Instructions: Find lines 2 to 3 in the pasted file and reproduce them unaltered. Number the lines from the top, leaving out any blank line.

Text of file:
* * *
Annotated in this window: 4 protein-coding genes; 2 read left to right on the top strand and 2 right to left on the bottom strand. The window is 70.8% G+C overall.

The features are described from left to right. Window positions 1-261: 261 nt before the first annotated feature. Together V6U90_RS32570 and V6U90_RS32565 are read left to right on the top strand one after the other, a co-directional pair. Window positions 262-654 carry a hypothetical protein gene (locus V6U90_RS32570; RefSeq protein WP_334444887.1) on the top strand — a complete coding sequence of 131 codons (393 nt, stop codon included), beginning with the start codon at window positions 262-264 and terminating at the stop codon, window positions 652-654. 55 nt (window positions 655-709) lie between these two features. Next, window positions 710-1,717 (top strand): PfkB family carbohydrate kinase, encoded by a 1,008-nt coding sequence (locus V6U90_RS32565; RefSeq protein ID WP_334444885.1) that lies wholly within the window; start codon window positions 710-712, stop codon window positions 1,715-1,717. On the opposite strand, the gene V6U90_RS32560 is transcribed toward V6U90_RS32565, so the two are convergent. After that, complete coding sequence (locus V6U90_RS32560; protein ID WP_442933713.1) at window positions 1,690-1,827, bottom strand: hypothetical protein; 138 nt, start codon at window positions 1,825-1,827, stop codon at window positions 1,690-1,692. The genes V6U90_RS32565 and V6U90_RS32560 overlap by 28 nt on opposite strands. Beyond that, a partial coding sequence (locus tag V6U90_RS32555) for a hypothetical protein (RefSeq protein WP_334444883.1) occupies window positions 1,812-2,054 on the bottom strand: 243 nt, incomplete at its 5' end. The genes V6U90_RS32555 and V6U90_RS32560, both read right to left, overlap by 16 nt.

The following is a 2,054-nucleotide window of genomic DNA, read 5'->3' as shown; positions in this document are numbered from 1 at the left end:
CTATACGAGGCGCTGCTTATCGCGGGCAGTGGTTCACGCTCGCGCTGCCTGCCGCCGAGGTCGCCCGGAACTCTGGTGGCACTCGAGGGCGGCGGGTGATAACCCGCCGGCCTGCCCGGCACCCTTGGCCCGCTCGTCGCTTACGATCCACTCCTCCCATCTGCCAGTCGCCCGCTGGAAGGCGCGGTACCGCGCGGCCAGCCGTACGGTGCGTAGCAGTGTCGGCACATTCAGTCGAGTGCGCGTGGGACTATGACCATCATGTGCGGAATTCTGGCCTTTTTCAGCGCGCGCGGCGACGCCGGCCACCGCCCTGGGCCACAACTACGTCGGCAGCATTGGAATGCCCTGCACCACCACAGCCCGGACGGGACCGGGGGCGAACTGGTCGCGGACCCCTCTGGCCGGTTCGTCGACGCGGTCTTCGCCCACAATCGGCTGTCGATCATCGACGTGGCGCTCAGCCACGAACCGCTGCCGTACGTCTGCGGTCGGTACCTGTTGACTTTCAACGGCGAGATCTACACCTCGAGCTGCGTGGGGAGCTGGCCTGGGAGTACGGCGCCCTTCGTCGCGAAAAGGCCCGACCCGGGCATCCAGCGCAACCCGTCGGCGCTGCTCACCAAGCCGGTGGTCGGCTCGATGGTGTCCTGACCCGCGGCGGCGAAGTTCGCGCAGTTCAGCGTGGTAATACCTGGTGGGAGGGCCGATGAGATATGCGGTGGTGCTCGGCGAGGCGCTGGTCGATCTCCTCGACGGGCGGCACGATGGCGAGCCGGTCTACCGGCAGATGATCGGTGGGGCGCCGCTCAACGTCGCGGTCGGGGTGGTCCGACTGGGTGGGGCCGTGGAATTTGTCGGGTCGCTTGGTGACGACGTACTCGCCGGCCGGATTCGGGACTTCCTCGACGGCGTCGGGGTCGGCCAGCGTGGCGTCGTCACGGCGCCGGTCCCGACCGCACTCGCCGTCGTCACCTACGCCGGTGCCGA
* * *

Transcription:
The features are described from left to right. Window positions 1-261: 261 nt before the first annotated feature. Together V6U90_RS32570 and V6U90_RS32565 are read left to right on the top strand one after the other, a co-directional pair. Window positions 262-654 carry a hypothetical protein gene (locus V6U90_RS32570; RefSeq protein WP_334444887.1) on the top strand — a complete coding sequence of 131 codons (393 nt, stop codon included), beginning with the start codon at window positions 262-264 and terminating at the stop codon, window positions 652-654. 55 nt (window positions 655-709) lie between these two features. Next, window positions 710-1,717 (top strand): PfkB family carbohydrate kinase, encoded by a 1,008-nt coding sequence (locus V6U90_RS32565; RefSeq protein ID WP_334444885.1) that lies wholly within the window; start codon window positions 710-712, stop codon window positions 1,715-1,717. On the opposite strand, the gene V6U90_RS32560 is transcribed toward V6U90_RS32565, so the two are convergent. After that, complete coding sequence (locus V6U90_RS32560; protein ID WP_442933713.1) at window positions 1,690-1,827, bottom strand: hypothetical protein; 138 nt, start codon at window positions 1,825-1,827, stop codon at window positions 1,690-1,692. The genes V6U90_RS32565 and V6U90_RS32560 overlap by 28 nt on opposite strands. Beyond that, a partial coding sequence (locus tag V6U90_RS32555) for a hypothetical protein (RefSeq protein WP_334444883.1) occupies window positions 1,812-2,054 on the bottom strand: 243 nt, incomplete at its 5' end. The genes V6U90_RS32555 and V6U90_RS32560, both read right to left, overlap by 16 nt.

The following is a 2,054-nucleotide window of genomic DNA, read 5'->3' as shown; positions in this document are numbered from 1 at the left end: